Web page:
Bandula Jayasekera, in The Australian, 9 July 2014
I couldn’t help reading over and over The Australian’s editorial of July 7 that said: “Former Prime Minister Malcolm Fraser doesn’t help his standing by likening the return of Tamils to Sri Lanka to handing over Jewish refugees to Nazi Germany. Such intemperance can only damage Mr. Fraser’s cause.” It certainly has, as has the hysterical language in the “lopsided” asylum debate in Australia in the past few days.
A misconception has been created among some Australians regarding asylum-seekers arriving from Sri Lanka because of a huge and very well-funded misinformation campaign carried out by parties with vested interests. Their claims are unfounded and unbelievable. Even Ripley would have said “You cannot believe it” instead of “Believe it or not!”
As the representative of Sri Lanka I can say with complete authority that those Sri Lankans (and I emphasise Sri Lankans — be they Sinhalese, Tamils, Muslims, Malays or Burghers) who return to Sri Lanka do not face death or torture, as the prophets of doom claim in their vicious around-the-clock campaign here in Australia.
Failed or returned asylum-seekers are arrested and appear before a magistrate as people who have violated the immigration laws of Sri Lanka, as any country would do. The Criminal Investigation Department of Sri Lanka, under the Sri Lankan police, questions them to see if they have a criminal record and obtains a statement from them, and they are subsequently released without delay.
To those who incite fear for petty political or financial gain I say that Sri Lanka does not have the facilities to keep them in detention centres.
Failed asylum-seekers: With the help of failed asylum-seekers, Sri Lankan authorities try to find the operators and agents who dupe them to pursue legal action against them, as any country should to stop people-smuggling.
Well-organised groups who are aware of any boat coming to Australia coach prospective asylum-seekers to say they were harassed and tortured in Sri Lanka, and would be harassed and tortured if the Australian authorities were to send them back. These groups have the support of “refugee councils” and refugee lawyers. It is no secret that this has become a very profitable business — these journeys cost $US5000 ($5340) to $US8000 a head — sugar-coated with the sympathy of unsuspecting Australians. Even some in the media are not aware of the racket although I have seen certain journalists in Sydney quote nameless, faceless people and wondered whether they were really journalists or in fact refugee advocates.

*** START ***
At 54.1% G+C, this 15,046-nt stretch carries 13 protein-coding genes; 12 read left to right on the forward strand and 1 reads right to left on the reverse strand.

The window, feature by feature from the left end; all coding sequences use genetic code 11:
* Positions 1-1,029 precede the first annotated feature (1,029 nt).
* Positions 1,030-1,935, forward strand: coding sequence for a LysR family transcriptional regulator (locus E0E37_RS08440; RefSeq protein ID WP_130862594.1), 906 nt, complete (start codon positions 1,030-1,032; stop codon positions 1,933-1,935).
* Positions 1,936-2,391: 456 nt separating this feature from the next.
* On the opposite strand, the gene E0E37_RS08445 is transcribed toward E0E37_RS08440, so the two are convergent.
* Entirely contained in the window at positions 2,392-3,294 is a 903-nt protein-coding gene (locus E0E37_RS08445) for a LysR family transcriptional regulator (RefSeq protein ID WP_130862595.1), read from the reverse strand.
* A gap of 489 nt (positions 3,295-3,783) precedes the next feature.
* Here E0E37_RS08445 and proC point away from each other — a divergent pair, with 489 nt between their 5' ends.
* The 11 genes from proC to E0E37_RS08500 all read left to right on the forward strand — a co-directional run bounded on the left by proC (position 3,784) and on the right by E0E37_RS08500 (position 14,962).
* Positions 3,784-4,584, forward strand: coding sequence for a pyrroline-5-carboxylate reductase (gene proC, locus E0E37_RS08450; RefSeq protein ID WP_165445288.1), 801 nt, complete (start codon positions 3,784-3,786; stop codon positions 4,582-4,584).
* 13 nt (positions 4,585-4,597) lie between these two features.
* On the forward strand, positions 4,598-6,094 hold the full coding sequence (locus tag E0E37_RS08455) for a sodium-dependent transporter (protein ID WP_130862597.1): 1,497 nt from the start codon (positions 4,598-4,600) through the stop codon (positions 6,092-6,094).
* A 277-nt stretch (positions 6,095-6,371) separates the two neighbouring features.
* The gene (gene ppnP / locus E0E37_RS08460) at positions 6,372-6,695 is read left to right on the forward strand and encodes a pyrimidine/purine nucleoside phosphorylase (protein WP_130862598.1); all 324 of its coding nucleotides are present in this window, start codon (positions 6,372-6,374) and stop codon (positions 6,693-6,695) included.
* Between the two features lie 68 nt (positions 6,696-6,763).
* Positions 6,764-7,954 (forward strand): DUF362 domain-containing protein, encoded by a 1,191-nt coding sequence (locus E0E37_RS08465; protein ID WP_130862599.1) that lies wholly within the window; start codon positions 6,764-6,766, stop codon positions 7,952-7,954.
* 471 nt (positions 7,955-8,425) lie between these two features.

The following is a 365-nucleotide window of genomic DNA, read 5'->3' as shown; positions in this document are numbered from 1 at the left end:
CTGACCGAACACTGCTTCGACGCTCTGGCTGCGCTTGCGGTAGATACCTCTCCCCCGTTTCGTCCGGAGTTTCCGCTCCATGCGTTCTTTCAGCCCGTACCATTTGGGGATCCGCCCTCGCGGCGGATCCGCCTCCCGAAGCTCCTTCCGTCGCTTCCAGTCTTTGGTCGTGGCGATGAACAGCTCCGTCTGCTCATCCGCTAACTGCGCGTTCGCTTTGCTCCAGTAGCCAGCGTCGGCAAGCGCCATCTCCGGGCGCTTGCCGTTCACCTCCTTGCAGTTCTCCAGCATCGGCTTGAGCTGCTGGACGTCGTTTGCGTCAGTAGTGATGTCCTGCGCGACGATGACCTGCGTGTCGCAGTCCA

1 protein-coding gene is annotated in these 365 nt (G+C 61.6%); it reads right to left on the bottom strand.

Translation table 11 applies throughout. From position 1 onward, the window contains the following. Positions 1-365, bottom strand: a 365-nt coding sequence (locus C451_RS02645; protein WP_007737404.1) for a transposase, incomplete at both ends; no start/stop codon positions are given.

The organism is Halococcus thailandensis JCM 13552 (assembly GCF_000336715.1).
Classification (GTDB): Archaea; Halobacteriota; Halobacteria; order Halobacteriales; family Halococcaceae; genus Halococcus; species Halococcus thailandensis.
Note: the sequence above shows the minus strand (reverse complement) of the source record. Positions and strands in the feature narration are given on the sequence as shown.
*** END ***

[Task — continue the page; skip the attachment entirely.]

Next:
Indian Ocean region: Sri Lanka and Australia enjoy excellent relations, and there is a great understanding between our countries. We have worked together in regional forums, such as the Bali Process on Human Trafficking, People-Smuggling, Trafficking in Persons and Related Transnational Crime and the ASEAN Regional Forum.
These interactions have been mutually beneficial in curtailing illegal migration and improving security in the Indian Ocean region. But there is also great understanding at the people-to-people level.
Consider Louise Searle, born in Adelaide and reared in Sydney, who said in an article published on News.com.au on June 27 that she would give up life in Australia to live in Sri Lanka after an impromptu trip to the island. After only two days in the country and an incredible twist of events she bought a Sri Lankan resort. She tells why moving to Sri Lanka — once ravaged by civil war and recovering from a tsunami — is the ultimate sea change.
That is from someone who saw the real situation. More are waiting in the wings including cricketing great Shane Warne, who told me of his keenness to invest in Sri Lanka when I met him at the Ashes party hosted by Vivian Greig early this year. There are many Australians who have travelled to Sri Lanka through the years, even during the terrorist attacks.
They, and Tony Abbott, Foreign Minister Julie Bishop and Immigration Minister Scott Morrison, who have first-hand information about Sri Lanka, understand the real situation in Sri Lanka much better than the refugee advocates and propagandists.
I hope Australians will not be hoodwinked by vested interests and urge the Australian public to be mindful of the lawyers and lobby groups who have an interest in this lucrative and political business and are unfortunately profiting from creating fear and hate to achieve their sinister objectives.
Ambassador Bandula Jayasekara is the consul general of Sri Lanka for NSW and Queensland.